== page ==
Gays of the world watch Lithuania

A homophobic country where gays and lesbians often have to hide their sexual orientation, cannot kiss in public or otherwise demonstrate their romantic feelings; and due to intolerance in society, they are often forced to emigrate—this is how Lithuania is described by leaders of the oldest gay and lesbian organization COC Netherlands. Currently, the organization is targeting its efforts towards the Baltic countries in order to try and help homosexuals living there defend their rights. According to the leaders of COC Netherlands, the situation for sexual minorities living in Lithuania is unenviable.
Are Lithuanians tolerant enough?
Chairman of COC Netherlands Frank van Dalen returned from Lithuania to Amsterdam with negative impressions of our country. The Dutchman, who had a Lithuanian boyfriend, was surprised by the intolerance of local people towards sexual minorities on each occasion when he visited Vilnius. “I had a Lithuanian boyfriend but in Lithuania we could not take the liberty of doing normal and natural things: hold each others hands or otherwise show our feelings for each other. We had to do so in private”, Frank van Dalen remembered.
The Dutch gay leader noted that the situation today for sexual minorities living in Lithuania has improved a little; however, this has only been achieved by the initiative of homosexuals themselves.
“Younger gays follow the Dutch example and go public. I wonder how things will proceed in the future”, Frank van Dalen said.
Chief political consultant of COC Netherlands Rene van Soeren is much more pessimistic about the situation for gays and lesbians living in Lithuania. He cannot understand discussions in the Seimas (Parliament) on whether discrimination on the grounds of sexual orientation should be permitted. He and the entire gay community of Vilnius were shocked, and impelled to doubt the tolerance of Lithuanians when participants of an international conference of homosexuals were attacked with gas bombs in Vilnius, and the European Union bus for equal rights was not allowed into the capital. “Such actions make us worry. Lithuanian society and politicians cannot behave as if the Europe that acknowledged the rights of homosexuals long ago had never existed. The whole world is concerned about the situation in your country”, Rene van Soeren said.
Forced to emigrate
According to Frank van Dalen, it is not only politicians, but society is also sending homophobic signals to the Lithuanian gay and lesbian community. Homosexuals who find it impossible to live in such a situation are forced to emigrate. “In order to live openly and without fear, Lithuanian gays have to emigrate. Looking for a quiet life, they go to London, Amsterdam or Barcelona. Lithuanian society must change, otherwise it will lose many wonderful people”, Frank van Dalen stated.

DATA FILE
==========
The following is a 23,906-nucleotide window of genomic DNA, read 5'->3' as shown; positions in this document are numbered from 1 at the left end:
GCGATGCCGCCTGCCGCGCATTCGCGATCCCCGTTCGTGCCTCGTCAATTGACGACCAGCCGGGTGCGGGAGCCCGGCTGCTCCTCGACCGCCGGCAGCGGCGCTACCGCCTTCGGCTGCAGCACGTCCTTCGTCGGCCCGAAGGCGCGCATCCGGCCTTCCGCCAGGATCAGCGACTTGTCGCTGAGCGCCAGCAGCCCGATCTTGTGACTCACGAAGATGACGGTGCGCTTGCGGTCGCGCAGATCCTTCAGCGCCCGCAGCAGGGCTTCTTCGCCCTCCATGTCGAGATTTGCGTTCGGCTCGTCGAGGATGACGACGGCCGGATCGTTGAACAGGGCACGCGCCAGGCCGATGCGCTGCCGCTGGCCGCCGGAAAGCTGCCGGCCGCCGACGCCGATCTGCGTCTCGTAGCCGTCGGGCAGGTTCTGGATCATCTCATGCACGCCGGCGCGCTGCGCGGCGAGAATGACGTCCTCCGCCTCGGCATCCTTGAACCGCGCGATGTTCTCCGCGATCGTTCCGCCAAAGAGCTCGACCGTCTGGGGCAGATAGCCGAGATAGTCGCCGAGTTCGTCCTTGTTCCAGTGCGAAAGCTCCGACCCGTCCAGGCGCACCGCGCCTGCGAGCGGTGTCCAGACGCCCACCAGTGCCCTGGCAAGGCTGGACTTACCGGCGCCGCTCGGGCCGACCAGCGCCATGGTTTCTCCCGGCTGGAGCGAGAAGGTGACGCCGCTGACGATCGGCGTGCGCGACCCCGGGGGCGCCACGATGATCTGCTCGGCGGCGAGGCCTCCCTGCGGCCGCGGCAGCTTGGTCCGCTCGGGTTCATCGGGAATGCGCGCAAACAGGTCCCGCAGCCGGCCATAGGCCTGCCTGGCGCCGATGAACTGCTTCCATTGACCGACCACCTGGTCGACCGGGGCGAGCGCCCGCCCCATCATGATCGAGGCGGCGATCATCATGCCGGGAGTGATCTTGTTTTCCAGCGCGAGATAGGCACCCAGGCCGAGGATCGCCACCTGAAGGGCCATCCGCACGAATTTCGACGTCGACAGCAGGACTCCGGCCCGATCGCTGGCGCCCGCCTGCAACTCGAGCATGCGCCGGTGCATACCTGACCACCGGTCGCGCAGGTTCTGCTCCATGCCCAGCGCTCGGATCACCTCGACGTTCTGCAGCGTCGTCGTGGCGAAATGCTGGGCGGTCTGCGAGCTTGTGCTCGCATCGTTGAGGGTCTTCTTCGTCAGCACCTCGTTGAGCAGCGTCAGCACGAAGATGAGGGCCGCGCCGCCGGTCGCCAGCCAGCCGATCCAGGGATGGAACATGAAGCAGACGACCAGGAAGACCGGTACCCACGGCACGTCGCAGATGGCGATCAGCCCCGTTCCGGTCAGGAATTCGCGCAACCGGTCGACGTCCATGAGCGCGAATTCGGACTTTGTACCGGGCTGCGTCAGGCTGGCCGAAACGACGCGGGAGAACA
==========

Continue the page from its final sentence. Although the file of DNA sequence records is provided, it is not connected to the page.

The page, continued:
President of the Lithuanian Gay League Vladimir Simonko agreed with Dalen’s observations that sexual minorities are leaving the country en masse. “My closest friends left Lithuania long ago. Now another flow is on the way. It is awful that Lithuania does not want young, promising people to stay”, Vladimir Simonko said, as he failed to hide his disappointment.
The Lithuanian gay leader looks at the communities of sexual minorities in other Western European countries with envy. According to him, the situation for Lithuanian homosexuals is particularly bad. “When I go to civilized countries and look at Lithuania from their perspective, I see that our situation is just awful. Sexual minorities are discriminated against; the Seimas is like a circus of homophobes where some of the clowns offend individuals of a different orientation without any scruples. To civilized people such actions seem unbelievable”, said Simonko as he criticized politicians and society.
International consideration
During various international events for homosexuals, Simonko and the Lithuanian gay community are shown compassion for the homophobic situation in Lithuania. The Seimas Committee on Human Rights regularly receives reports regarding this situation. Previously, chairman of the Seimas Committee on Human Rights Arminas Lydeka used to receive a few letters from various international non-governmental organizations regarding this problem. Now the letters come in like an avalanche—“an Enormous flow”. Before, we used to receive perhaps ten letters, and now there are 100 or even more! They are full of dissatisfaction for the abnormal and uncivilized situation in respect of sexual minorities”, Arminas Lydeka explained.
Although some parliamentarians have expressed their negative attitudes toward gays, according to Lydeka, reproaches from organizations that defend the rights of homosexuals should not only be addressed to the Seimas. “Laws defending the rights of homosexuals already exist. In my opinion, in order to improve the situation for people of different orientation we should address the Ministry of Education and Science—they should revise certain curricula. A positive contribution from the media is also necessary”, Lydeka stated.
Translated from Lietuvos zinios